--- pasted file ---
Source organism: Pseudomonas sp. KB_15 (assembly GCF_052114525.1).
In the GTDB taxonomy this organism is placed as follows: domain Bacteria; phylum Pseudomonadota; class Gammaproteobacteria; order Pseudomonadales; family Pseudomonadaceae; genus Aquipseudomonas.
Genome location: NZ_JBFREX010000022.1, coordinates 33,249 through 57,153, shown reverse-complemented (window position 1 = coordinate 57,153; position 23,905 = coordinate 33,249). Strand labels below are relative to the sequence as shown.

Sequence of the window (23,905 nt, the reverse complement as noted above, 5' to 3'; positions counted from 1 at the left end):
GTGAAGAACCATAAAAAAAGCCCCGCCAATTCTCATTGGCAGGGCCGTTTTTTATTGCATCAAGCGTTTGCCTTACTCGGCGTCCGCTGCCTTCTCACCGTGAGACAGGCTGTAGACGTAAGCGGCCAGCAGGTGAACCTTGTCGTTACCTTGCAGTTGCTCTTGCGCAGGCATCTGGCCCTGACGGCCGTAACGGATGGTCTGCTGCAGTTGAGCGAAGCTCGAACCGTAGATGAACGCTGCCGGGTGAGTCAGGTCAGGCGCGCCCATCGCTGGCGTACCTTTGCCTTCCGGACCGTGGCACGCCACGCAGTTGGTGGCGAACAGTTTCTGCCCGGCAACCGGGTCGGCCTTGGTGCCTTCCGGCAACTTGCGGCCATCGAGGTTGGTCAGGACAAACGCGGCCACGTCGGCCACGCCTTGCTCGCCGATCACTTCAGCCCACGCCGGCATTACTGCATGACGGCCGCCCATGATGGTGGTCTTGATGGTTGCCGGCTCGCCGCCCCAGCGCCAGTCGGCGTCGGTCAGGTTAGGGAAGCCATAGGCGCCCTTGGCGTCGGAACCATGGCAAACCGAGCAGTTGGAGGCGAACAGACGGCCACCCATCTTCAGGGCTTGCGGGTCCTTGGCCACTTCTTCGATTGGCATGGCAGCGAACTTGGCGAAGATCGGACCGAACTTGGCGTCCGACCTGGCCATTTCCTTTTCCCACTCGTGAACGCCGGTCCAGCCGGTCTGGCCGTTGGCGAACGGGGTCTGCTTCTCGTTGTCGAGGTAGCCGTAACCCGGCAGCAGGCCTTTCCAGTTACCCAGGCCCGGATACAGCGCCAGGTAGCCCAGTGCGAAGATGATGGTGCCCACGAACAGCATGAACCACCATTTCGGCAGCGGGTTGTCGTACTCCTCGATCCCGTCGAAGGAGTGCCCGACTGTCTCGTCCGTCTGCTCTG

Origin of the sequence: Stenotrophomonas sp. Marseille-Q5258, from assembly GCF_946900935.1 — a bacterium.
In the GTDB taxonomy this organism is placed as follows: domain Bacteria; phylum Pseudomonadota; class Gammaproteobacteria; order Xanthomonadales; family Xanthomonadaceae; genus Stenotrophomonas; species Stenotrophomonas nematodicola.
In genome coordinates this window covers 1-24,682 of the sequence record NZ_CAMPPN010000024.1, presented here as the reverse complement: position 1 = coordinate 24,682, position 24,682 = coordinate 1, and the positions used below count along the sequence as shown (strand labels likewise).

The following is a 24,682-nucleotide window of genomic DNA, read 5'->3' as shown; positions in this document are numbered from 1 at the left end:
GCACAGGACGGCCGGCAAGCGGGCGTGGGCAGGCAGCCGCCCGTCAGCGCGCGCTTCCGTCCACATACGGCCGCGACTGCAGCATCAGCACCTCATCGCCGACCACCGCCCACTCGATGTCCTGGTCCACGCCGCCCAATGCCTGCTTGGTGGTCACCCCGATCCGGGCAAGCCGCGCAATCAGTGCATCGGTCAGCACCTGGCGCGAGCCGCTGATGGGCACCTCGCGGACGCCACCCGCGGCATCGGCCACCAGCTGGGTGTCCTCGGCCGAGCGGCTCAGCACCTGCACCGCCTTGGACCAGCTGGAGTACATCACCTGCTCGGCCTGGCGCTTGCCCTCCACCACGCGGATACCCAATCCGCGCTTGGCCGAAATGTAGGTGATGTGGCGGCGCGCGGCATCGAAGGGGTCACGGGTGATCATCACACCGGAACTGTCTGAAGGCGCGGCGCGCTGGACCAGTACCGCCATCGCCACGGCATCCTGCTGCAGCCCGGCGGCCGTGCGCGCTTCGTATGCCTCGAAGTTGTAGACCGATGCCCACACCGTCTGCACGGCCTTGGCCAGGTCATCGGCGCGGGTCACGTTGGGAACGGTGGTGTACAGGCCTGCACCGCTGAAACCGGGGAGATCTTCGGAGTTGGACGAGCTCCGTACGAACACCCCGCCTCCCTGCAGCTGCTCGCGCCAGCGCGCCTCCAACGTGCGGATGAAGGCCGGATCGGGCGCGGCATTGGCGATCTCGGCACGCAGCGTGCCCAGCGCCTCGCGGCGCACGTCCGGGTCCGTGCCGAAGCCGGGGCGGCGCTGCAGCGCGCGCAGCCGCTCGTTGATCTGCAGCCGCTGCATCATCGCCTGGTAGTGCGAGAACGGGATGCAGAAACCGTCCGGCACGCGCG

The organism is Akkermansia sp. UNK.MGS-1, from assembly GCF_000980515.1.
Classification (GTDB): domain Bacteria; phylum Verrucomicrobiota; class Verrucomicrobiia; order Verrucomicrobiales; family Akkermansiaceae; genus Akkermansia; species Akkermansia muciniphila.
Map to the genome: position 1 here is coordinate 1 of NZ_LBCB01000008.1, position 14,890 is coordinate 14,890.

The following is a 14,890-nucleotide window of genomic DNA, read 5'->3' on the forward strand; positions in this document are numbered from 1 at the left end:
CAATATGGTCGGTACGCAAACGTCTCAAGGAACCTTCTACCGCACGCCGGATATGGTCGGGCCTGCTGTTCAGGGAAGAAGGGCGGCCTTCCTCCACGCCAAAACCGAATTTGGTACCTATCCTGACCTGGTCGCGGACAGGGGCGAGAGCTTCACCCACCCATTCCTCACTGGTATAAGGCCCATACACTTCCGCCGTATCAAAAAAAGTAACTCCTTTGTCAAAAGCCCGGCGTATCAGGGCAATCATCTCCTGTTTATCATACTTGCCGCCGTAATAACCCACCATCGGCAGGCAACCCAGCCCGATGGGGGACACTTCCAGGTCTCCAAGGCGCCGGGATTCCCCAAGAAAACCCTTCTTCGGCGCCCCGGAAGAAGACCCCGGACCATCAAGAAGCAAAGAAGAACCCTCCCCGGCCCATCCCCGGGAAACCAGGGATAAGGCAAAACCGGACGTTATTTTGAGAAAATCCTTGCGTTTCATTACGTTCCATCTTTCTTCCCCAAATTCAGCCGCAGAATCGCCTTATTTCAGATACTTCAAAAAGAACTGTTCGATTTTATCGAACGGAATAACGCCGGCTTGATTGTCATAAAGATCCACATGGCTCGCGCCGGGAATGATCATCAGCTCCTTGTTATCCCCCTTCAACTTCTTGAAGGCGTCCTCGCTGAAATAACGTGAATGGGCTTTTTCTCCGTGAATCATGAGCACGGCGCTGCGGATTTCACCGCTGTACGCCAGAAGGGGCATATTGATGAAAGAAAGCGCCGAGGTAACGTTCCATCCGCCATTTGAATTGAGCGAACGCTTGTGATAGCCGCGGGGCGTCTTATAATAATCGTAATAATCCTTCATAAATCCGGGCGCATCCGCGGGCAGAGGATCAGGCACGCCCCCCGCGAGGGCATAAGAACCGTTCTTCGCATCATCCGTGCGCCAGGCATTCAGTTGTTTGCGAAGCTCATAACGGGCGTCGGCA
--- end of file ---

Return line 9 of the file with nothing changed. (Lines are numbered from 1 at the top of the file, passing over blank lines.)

The following is a 24,682-nucleotide window of genomic DNA, read 5'->3' as shown; positions in this document are numbered from 1 at the left end: